Security Alert: alerting the elder to security breaches
Unlocking Device: lock/unlock doors and windows
Intercom: elder talks to person at the door
Emergency Alert: phone alerts care giver
Reverse Locator: others find elder’s whereabouts
Mapmaker: elder finds directions to destinations
Pager for TV Remote: phone pages TV remote
Switch functions: turn on/off light, stereo, etc.
Sample Applications
Alert/Alarm: phone alarms elder to take medications
Weather Info: elder queries phone for weather conditions
Mail Notification: phone notifies elder of mail arrival
Grocery shopping assistant: phone as shopping assistant
Dictation: phone takes and organize notes from elder
On demand service ordering: elder shops (eg. order a pizza)
Remote monitoring: phone shows images of remote places
Bookkeeping of health measurements: taking blood pressure
Video Tele-conferencing
Main Entrance to ICTA
ICTA
Planned
Meeting
Table
Front
door
Elder
Home
Mockup
Servers
Room 447,
CSE Bldg.
Workstations
Renovation
Storage
Pins
Window
Workshop Area
Early Prototyping
Pharmacy
Client
Request
Query
Reply
Query
Response
UnLatch
Response
HTTP Interface
Proxy
Server
Scanner
Medicine Bottle
Unlock request
Data written to port
TINI Board
Generated Pulse
Circuit
Video
802.11 Wireless Networking
History
• In 1985, as an attempt to stimulate the production and use
of wireless network products, the FCC modified Part 15 of
the radio spectrum regulation, which governs unlicensed
devices. The modification authorized wireless network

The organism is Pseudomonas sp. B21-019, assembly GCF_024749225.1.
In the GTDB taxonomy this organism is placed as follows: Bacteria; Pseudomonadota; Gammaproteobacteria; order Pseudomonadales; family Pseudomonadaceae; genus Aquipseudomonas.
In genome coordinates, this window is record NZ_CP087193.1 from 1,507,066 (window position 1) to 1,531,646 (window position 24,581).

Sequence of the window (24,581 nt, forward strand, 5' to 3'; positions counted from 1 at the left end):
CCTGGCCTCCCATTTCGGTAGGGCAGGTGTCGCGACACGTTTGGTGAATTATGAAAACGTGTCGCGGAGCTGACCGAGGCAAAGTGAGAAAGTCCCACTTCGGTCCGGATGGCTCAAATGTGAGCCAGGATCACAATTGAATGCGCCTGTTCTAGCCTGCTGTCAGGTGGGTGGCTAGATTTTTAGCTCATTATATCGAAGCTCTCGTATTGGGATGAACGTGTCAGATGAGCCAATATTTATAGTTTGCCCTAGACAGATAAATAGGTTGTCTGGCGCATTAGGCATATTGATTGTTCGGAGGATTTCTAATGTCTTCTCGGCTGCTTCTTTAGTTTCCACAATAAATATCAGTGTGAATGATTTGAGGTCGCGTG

products to operate in the Industrial, Scientific, and
Medical (ISM) bands using spread spectrum modulation.
FCC ISM Restrictions
• Frequency restrictions
– 902-928 MHz
– 2.4-2.4835 GHz
– 5.725-5.850 GHz
• 1 Watt power restriction
– 100mW for WLANs
• Spread Spectrum transmission
History
• The first wireless LAN technologies
operated in the 900MHz band and were low
speed (1-2Mbps), proprietary offerings.
• 1992, wireless LAN makers began
developing products operating in the
unlicensed 2.4 GHz frequency band.
• IEEE approved 802.11 standard in 1997
802.11 transmission methods
• FHSS
• DSSS
• IR
Frequency Hopping Spread
Spectrum (FHSS)
• minimum 75 non-overlapping channels with a maximum 1
MHz bandwidth
• Three possible hop patterns (22 hops in a given pattern)
• Minimum rate of 2.5 hops/s
• Maximum dwell time of 400ms
Direct Sequence Spread
Spectrum (DSSS)
• Combines a data signal with a higher data rate bit sequence
(chipping code). Minimum of 10.
• 14 twenty-two MHz channels
Characteristics of FHSS
•
•
•
•
•
•
Lower cost
Lowest power consumption
More tolerant to signal interference
Lower potential data rates
Less range than direct sequence
Less interoperability
Characteristics of DHSS
•
•
•
•
•
•
Highest cost
Highest power consumption
Less tolerant to interference
Highest potential data rates
Better range than frequency hopping
Better interoperability
802.11 Layers
802.11 Data Link Layer
Mechanisms
•
•
•
•
•
CSMA/CA
RTS/CTS